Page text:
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XHTML-Print leaps to recommendation status

Ed Tittel explains XHTML-Print and how there's really no competing set of standards likely to knock XML off its current perch at the top of the standards heap.

In the late 1980s and early 1990s, when Novell and Microsoft were duking it out for network dominance, Novell's then-marketing VP Craig Burton said "the great thing about [networking] standards is that there are so many to choose from." Though it was meant half-jokingly, Novell's tardiness in adopting TCP/IP at NetWare's core is certainly one of the factors that contributed to its loss of market dominance to Windows Server implementations that did make that switch.

The field of XML may seem likewise littered with standards and indeed there are too many to choose from anymore for anyone to know them all. That said, XML is unlikely to lose its commanding position in the area of application services, data representation and exchange, or the development of application – or information domain-specific markup languages – perhaps because there's really no competing set of standards likely to knock off its current perch at the top of the standards heap.

At the end of January 2006, another XML standard reached proposed recommendation status (nearly complete in other words, but awaiting final review and grant of recommendation status). It's called XHTML-Print and belongs to the collection of XHTML languages covered by the more general Modularization of XHTML [XHTMLMOD], itself a recommendation since 2001. Essentially what XHTML-Print does is to define a simple XHTML based data stream that's suitable for printing and display, especially on devices that don't have large displays or large amounts of buffer space into and out of which print files may be spooled.

In particular, XHTML-Print targets low-cost output devices and printers that may not even have a buffer large enough to accommodate a single page of text and that print output from left-to-right and top-to-bottom strictly in portrait orientation on the page (think of the thermal printers the car return staff use at major national rent-a-car operations and you're right on target). Thus XHTML-Print isn't suitable for output that requires strict layout controls or that seeks to create identical output from different printers. It's supposed to be a simple, straightforward page description format that seeks to preserve and reproduce content without necessarily providing formatting or layout bells and whistles. In fact, XHTML-Print doesn't even support bi-direction printer communications to inquire about capabilities or requirements, or to report on status.

The markup language works with simple style sheet constructs developed for CSS 2.1 and part of the CSS3 Paged Media and CSS Print Profile draft specifications. This is intended to enable a relatively broad set of printing results without requiring detailed device-level information about the printers being used. Thus, style sheets provide an important mechanism for XHTML-Print to use in controlling page presentation for various printer categories.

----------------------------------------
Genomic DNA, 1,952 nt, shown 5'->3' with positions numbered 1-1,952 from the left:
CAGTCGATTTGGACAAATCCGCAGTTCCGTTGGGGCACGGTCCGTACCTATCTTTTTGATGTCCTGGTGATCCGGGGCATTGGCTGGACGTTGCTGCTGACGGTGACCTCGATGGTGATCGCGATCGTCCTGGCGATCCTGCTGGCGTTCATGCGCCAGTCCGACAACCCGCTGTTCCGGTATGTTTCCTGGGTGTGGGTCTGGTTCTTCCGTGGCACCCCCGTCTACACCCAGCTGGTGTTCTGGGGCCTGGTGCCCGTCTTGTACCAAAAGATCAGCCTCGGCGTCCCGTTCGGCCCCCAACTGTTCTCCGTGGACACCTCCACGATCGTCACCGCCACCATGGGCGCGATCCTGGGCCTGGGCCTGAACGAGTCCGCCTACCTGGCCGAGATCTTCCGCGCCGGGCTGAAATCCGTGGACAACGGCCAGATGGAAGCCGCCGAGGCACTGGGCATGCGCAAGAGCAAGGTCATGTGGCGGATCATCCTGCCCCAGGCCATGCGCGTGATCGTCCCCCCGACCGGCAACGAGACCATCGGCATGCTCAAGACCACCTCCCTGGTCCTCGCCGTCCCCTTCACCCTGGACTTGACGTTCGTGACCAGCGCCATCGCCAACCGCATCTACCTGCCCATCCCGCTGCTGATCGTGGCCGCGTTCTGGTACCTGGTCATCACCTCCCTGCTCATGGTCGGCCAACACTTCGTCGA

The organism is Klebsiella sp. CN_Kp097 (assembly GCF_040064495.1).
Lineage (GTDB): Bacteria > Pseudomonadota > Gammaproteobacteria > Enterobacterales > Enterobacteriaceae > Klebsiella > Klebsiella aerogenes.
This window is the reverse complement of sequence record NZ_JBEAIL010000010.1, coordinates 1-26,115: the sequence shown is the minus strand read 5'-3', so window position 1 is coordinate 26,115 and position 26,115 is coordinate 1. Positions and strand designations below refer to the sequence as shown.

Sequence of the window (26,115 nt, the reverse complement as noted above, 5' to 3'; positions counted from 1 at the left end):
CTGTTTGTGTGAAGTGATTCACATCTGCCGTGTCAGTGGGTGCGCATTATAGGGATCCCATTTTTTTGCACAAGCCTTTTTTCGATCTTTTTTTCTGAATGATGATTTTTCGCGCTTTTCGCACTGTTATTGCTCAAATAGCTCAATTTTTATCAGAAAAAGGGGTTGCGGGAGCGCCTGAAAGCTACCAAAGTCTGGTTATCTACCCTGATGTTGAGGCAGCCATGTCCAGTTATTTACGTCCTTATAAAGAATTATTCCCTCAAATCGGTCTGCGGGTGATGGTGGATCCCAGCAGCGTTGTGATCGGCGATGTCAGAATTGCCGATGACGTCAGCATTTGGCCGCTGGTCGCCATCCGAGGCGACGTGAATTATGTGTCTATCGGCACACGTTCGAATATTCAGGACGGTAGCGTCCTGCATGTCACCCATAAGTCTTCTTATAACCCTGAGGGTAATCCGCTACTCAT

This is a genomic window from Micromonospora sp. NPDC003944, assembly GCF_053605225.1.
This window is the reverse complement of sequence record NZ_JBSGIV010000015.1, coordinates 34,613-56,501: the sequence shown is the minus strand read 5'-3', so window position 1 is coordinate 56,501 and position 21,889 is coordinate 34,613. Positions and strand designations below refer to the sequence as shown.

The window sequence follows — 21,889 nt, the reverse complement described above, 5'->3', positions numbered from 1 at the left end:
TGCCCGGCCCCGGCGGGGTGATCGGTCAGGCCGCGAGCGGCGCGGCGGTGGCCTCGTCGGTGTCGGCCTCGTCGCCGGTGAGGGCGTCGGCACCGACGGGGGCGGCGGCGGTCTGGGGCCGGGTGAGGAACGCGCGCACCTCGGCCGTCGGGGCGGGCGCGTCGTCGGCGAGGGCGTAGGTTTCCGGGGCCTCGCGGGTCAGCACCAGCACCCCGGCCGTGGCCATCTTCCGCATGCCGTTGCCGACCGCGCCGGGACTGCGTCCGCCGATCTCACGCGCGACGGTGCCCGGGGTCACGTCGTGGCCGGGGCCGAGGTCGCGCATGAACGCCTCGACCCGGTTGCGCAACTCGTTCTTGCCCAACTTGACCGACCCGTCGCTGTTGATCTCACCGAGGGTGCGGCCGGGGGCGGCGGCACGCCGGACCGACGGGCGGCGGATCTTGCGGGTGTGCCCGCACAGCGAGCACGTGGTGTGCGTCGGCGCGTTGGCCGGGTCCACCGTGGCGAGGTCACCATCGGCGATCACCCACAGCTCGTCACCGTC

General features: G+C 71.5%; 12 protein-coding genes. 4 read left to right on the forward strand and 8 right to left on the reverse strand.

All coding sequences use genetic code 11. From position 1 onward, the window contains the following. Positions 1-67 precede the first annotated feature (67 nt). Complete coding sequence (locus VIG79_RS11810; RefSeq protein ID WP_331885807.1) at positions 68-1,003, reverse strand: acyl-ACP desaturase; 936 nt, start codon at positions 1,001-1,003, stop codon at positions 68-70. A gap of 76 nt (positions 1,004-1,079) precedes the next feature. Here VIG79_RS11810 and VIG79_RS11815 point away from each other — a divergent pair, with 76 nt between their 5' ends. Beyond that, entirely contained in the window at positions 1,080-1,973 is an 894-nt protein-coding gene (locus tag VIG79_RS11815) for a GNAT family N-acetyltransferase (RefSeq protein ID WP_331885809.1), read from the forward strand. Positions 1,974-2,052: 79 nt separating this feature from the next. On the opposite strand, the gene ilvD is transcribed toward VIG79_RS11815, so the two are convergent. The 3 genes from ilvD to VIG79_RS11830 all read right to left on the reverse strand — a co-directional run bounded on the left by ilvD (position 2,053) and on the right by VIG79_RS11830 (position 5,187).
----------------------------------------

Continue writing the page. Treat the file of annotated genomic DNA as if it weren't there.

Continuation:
Within this context XHTML-Print works with the following modules in the XHTMLMOD set (modules not mentioned do not work with XHTML-Print:

  • XHTML Core Modules are always required: Structure, Text, Hypertext, and List modules are thus part of XHTML-Print by definition. Also, Image, Object, Style Sheet, Link, and Base Modules are included as well.
  • The Presentation Module provides simple controls over basic font variants and rules.
  • Basic XHTML Forms are supported, but device characteristics of small mobile devices suggest that designers shouldn't try to handle too much input within them (think about text messaging on a mobile phone).
  • Basic XHTML Tables are supported, but can overtax small, limited devices when output (nesting tables is not supported in this module, either).
  • Attributes are both limited and discretionary (that is, printers are not required to support them) so developers should tread carefully if and when they use XHTML style attributes.

In addition the W3C Character Model for the World Wide Web 1.0 [CHARMOD] provides recommended character representations in XHTML-Print. That said, designers are advised to stick to simple character sets (such as normalized UTF-8 encodings) to ensure that documents will print as quickly as target devices can handle output (more complex encodings may tax target devices or output may not be as legible).

Within its limitations (all of which are both calculated and deliberate) XHTML-Print offers simple, basic page output capabilities. Designers who seek to enable output from small, limited output devices and displays should find this a blessing.

About the author
Ed Tittel is a full-time writer and trainer whose interests include XML and development topics, along with IT Certification and information security topics. E-mail Ed with comments, questions, or suggested topics or tools for review.

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